Have you ever thought about your own life with climate change?
For example – the things you eat, the things you wear, the places you go to, where you live – have you ever wondered how these are and will be affected by climate change, or how you may be contributing to making things better or worse? Difficult isn’t it? But, whether you recognize it or not, massive changes are underway in our own backyards.
Three Big Problems with Climate Change
I think of the climate change crisis in terms of three linked problems:
Problem 1. Climate change itself: many scientists, organizations and publications describe it as the most serious crisis mankind has ever faced.
Problem 2. The lack of effective action to address Problem 1.
Problem 3. Social and perceptual barriers that prevent us from seeing Problems 1 and 2 as serious or requiring immediate solutions
We need to overcome Problem 3 to solve Problem 2 and thus take care of Problem 1. 3, 2, 1 – Sounds simple enough, right? Well, it is all but simple.
Global carbon emissions are rising every year. The gap between political rhetoric of sustainable development and day-to-day action is ”scandalously wide” (Foster, 2008). The gap is most pronounced in consumer behavior: the purchasing and consumption of food, energy and goods have been largely unaffected by slowly rising awareness of global climate change.
Why has there been so little effective response so far, despite the overwhelming information currently available on climate change? Part of the answer is the failure of many governments at all levels to act decisively on major incentives and penalties influencing behaviour and the economy around mitigation and adaptation to climate change. In many countries, for example, the rate a person pays for electricity actually goes down as their consumption goes up, instead of the reverse. In this case, people are being rewarded for using more electricity and increasing their carbon footprint.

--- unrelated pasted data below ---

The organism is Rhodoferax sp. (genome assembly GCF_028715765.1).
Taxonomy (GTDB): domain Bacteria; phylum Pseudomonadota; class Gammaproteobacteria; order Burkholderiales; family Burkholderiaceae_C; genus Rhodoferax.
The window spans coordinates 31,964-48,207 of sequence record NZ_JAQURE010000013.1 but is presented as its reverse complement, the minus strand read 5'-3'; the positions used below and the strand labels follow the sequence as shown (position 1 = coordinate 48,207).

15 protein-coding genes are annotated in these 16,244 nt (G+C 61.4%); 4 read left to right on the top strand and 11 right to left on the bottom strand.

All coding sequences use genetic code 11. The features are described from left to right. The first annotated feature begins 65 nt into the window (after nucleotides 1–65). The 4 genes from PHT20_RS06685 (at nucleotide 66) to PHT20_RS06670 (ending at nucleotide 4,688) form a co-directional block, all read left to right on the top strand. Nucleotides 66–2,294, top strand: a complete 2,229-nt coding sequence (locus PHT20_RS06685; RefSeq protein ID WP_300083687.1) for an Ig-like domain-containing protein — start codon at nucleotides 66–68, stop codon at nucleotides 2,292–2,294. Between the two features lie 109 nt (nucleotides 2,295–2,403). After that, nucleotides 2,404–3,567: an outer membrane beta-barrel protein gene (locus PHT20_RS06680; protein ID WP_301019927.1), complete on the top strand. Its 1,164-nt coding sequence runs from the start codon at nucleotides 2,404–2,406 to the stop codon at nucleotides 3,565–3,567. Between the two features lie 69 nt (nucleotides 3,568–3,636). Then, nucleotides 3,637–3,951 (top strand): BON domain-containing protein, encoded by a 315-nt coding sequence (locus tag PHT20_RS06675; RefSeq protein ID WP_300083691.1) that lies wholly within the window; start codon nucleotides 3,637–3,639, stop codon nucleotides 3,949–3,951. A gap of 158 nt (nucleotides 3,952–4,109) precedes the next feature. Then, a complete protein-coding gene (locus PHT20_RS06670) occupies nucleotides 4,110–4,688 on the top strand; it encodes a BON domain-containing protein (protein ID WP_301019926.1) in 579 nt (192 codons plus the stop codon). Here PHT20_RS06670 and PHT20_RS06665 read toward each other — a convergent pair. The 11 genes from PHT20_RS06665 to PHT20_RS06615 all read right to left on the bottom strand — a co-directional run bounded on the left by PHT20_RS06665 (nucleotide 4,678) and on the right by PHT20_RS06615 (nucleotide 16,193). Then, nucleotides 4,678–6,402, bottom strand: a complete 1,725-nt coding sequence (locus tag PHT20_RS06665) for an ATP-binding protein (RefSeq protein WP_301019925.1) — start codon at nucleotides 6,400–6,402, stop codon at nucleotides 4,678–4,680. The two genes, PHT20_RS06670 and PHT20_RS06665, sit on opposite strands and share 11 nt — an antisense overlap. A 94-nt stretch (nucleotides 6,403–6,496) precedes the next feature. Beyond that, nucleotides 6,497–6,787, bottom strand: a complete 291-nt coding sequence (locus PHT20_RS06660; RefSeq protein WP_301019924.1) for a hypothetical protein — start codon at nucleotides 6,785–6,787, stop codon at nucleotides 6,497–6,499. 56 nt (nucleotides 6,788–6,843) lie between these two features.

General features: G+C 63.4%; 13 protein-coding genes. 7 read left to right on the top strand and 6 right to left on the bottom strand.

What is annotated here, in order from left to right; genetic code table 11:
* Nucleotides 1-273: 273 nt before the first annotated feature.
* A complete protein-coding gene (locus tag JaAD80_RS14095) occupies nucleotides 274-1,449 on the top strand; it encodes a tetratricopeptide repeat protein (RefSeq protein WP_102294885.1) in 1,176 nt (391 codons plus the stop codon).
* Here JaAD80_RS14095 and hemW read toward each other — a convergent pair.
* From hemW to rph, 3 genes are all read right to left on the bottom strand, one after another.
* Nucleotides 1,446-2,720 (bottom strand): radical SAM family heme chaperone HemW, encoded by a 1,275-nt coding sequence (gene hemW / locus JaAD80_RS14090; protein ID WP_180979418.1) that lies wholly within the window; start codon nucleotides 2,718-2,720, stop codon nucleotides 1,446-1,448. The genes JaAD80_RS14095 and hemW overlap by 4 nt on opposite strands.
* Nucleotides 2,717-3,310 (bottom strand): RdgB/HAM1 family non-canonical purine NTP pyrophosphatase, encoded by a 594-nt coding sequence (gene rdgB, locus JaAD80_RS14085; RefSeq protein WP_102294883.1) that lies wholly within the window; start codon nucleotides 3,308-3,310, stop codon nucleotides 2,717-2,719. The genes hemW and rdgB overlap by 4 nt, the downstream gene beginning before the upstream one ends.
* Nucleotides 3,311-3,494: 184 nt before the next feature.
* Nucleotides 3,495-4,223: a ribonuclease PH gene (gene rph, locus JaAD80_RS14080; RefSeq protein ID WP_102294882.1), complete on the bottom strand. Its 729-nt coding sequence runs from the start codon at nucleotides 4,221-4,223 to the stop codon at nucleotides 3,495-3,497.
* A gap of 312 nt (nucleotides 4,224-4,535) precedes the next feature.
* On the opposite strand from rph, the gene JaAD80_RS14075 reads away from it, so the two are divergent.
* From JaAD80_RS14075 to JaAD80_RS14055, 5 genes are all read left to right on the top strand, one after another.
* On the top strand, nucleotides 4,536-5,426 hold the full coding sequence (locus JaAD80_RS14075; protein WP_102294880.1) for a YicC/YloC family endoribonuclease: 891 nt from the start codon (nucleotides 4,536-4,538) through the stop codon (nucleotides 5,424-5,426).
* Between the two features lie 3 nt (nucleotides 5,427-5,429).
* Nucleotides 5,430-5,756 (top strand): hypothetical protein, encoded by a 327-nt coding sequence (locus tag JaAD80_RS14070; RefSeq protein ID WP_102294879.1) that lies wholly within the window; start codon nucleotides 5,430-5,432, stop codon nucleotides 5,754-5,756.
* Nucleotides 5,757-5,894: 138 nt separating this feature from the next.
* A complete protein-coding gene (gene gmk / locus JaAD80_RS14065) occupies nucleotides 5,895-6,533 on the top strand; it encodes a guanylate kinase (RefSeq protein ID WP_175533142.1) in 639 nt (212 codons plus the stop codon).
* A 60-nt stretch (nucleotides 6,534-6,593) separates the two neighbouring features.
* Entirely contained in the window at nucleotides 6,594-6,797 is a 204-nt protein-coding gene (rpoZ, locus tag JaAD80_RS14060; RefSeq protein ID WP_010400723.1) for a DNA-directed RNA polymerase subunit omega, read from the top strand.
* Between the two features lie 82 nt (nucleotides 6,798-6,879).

Perhaps you can you think of a few examples like this in your own community…. Of course, it doesn’t help help that governments, companies, and the media often fail to reinforce desired policies and behaviours, sending mixed signals….
For example, this news clipping reveals a major policy disconnect: one article speaks of the latest political initiative to “slash” carbon emissions, while the adjoining piece celebrates measures to boost oil and gas production. But a major obstacle is the attitudes and priorities of the public themselves, our social norms and practices which are resistant to change. It is hard for us to connect with climate change, to see the signs that it is happening, to grasp how it may change the way we live.
As described in our last blog post, climate change is often represented to the public in the form of melting ice floes, scientific charts and global temperature maps – things which are hard to translate to real life.
In this blog, we argue that a major driver for change is for people to see others taking climate change seriously in their own neighbourhoods. In spite of what government is or is not doing, we can encourage thoughtful and collective climate action among citizens and voters at the neighbourhood scale, through a change in the way we see our local landscapes and motivate action within them.
But how exactly? Stay tuned for the next blog posts! We will explore new ways of looking at our communities through a climate change lens, and explain principles and techniquesfor applying visual media to your own local landscape, in order to galvanize local discussion and perhaps action.
Share your thoughts, comments and ideas with us @visualizingcc
References Foster, J.M. (2008) The Sustainability Mirage, Earthscan, London.